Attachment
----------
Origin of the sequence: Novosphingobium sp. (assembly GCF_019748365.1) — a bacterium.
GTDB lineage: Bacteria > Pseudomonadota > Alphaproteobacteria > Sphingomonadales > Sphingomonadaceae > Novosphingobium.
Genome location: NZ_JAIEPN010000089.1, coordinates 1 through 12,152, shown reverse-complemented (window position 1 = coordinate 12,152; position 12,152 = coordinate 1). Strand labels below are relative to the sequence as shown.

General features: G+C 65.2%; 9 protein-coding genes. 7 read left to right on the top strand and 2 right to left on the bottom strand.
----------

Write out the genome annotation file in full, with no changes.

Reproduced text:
Origin of the sequence: Novosphingobium sp. (assembly GCF_019748365.1) — a bacterium.
GTDB lineage: Bacteria > Pseudomonadota > Alphaproteobacteria > Sphingomonadales > Sphingomonadaceae > Novosphingobium.
Genome location: NZ_JAIEPN010000089.1, coordinates 1 through 12,152, shown reverse-complemented (window position 1 = coordinate 12,152; position 12,152 = coordinate 1). Strand labels below are relative to the sequence as shown.

General features: G+C 65.2%; 9 protein-coding genes. 7 read left to right on the top strand and 2 right to left on the bottom strand.